By Edward Cody
Washington Post Foreign Service
Thursday, January 26, 2006
CHENGDU, China, Jan. 25 -- Diplomacy is in large part symbolism, and the symbol was unmistakable. There was Robert B. Zoellick, the deputy secretary of state assigned to manage U.S. relations with China, hugging a baby panda.
Zoellick, who was formerly a member of the advisory council of the World Wildlife Fund, had a natural interest in visiting the Giant Panda Breeding Research Base here in Chengdu, capital of Sichuan province in central China. The appealing creatures, he pointed out during a two-hour tour Wednesday, have long been a symbol of joint U.S.-Chinese efforts to preserve the environment and protect wild animals.
But ever since President Richard M. Nixon opened contacts with the Communist government in 1972, pandas also have been a symbol of political cooperation between Beijing and Washington. The Chinese program of sending pandas as gifts, but more frequently on lease and loan, to zoos in Washington, Atlanta, San Diego and Memphis, has played a large role in de-icing diplomatic, commercial and public relations over the past 30 years.
In that context, Zoellick's pose with Jing Jing, a female cub born at the Chengdu facility in August, was seen at least in part as a signal to China about where he wants to steer U.S.-Chinese relations. The official New China News Agency received his message 10-4. It immediately transmitted a happy photo of Zoellick and Jing Jing around the country, illustrating the government's view that good U.S.-China relations are essential and, in fact, getting better and better.
Zoellick's gesture, in another reading, could also be seen as a signal of where he stands in the Washington debate about China. Interpreted that way, becoming a public panda-hugger was an eloquent endorsement of the view that engagement with Beijing is the best path for the United States and that China's emergence as an Asian power does not have to mean conflict in the Pacific.
"You want to know how the panda felt?" he asked. "Very soft."
Zoellick, in a meeting with reporters, joked that he had discussed the various readings of his panda poses with his staff before agreeing to take Jing Jing on his lap. Some aides had questioned whether the image was the right one to convey, he acknowledged, but he decided to go ahead because his wife wanted a photo of him with a panda. "At my age, I listen to my wife," he said.
Zoellick, who left Chengdu for a panel discussion on China at the annual economic forum in Davos, Switzerland, was named point man for U.S.-China policy by Secretary of State Condoleezza Rice at the start of the second Bush administration. In particular, he has become the main U.S. interlocutor in a strategic dialogue set up last year in response to Chinese requests for sustained discussions on long-term issues between Washington and Beijing.
This visit to China, which came in addition to that twice-yearly schedule, was partly to maintain contacts with Chinese leaders and show interest in keeping up a close relationship, Zoellick said. He met Tuesday with Premier Wen Jiabao, Foreign Minister Li Zhaoxing and his own counterpart in the Chinese Foreign Ministry, Dai Bingguo.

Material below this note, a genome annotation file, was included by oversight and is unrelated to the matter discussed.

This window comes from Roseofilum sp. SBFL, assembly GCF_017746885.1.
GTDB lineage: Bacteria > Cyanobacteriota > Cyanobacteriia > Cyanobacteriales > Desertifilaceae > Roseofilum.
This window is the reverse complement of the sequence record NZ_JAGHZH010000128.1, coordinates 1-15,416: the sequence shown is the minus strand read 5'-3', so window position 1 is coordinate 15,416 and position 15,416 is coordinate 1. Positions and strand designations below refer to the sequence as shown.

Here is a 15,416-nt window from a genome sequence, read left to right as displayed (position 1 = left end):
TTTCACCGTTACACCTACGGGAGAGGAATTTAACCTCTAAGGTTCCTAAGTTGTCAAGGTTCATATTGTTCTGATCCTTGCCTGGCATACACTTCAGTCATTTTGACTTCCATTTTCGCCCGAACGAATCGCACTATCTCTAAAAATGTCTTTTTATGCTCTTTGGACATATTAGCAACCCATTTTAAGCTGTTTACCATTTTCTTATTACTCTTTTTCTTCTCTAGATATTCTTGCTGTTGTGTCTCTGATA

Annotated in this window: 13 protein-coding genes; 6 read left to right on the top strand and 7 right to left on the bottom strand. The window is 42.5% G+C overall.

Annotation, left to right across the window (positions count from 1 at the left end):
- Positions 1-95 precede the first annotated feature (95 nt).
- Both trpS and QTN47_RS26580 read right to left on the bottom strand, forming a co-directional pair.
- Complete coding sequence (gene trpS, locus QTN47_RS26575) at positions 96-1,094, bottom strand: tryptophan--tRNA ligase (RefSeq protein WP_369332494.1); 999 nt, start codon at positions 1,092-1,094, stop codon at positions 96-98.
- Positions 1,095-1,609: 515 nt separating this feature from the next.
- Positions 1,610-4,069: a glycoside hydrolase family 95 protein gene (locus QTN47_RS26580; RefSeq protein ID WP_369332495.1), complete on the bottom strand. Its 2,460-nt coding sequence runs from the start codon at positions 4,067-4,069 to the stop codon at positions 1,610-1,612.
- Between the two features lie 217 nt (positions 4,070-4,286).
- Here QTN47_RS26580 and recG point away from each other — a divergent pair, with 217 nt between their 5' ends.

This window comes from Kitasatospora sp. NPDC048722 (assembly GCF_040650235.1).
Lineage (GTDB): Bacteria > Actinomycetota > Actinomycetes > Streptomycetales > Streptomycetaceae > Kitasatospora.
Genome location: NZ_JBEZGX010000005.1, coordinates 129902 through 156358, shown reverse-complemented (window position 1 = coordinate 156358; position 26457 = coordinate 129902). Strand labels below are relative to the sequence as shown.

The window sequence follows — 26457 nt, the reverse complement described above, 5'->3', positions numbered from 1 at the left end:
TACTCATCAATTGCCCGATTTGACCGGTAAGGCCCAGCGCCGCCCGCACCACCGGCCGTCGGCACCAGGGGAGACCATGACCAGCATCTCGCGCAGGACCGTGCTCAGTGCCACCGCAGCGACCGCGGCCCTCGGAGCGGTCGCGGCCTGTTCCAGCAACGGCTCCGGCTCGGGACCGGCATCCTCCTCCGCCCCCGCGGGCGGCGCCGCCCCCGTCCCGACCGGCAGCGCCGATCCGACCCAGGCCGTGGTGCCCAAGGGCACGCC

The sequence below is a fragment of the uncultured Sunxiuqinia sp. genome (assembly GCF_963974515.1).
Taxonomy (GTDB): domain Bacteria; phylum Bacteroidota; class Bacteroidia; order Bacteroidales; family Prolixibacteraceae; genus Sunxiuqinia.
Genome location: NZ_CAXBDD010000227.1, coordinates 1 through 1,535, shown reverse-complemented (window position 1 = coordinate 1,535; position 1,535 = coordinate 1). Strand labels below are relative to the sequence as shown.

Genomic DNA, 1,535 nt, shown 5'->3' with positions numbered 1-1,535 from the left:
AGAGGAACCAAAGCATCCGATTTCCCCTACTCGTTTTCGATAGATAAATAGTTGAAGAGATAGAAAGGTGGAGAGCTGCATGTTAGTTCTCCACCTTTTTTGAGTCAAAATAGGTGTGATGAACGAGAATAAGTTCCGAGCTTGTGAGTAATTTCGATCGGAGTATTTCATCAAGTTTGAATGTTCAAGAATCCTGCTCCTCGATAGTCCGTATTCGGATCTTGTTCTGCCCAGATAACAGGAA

But the two-day stay here, after stops in Japan and at U.S. Pacific Command headquarters in Hawaii, also included specific talks on issues that could be seen as a test of the U.S.-Chinese engagement his panda photo was meant to symbolize. These, he said, included China's stand on the effort to prevent Iran from acquiring nuclear weapons, China's role in diplomacy to persuade North Korea to eliminate its nuclear weapons program and China's currency policies at a time of soaring U.S. trade deficits.
Chinese officials made clear they shared the U.S. and European goal of demonstrating to Iran's rulers that they should not proceed with a program that could lead to nuclear weapons production, Zoellick said.
The Foreign Ministry spokesman, Kong Quan, said Tuesday, however, that China believed more time should be allowed for diplomacy before resorting to sanctions or other pressures from the U.N. Security Council.
Reporting on his talks, Zoellick said he emphasized to Chinese officials that their own oft-repeated goal of energy security argued for joining in the effort. A government such as Iran's armed with nuclear missiles would be a destabilizing force in the Middle East, China's main source of imported oil, even though China has signed a long-term oil and gas deal with Tehran, he said.
The argument, Zoellick explained, flowed from the idea of making China more of a "responsible stakeholder," a major state with worldwide interests to preserve through cooperation with other governments. The approach was laid out in a speech in September outlining the administration's underlying policy toward China.
Zoellick also received a report from Chinese officials on last week's tour by the North Korean leader, Kim Jong Il. In addition to meetings with President Hu Jintao, Wen and other senior Chinese Communist Party officials, Kim visited ports and factories in the booming Pearl River Delta, just north of Hong Kong and a showcase for China's economic reforms.
The question was whether what Kim saw would inspire him to enact similar changes in his own country, which some officials believe would open North Korea to the world and help with a long-term solution to the nuclear standoff. Zoellick suggested the response from Chinese officials who hosted Kim was: "We'll see."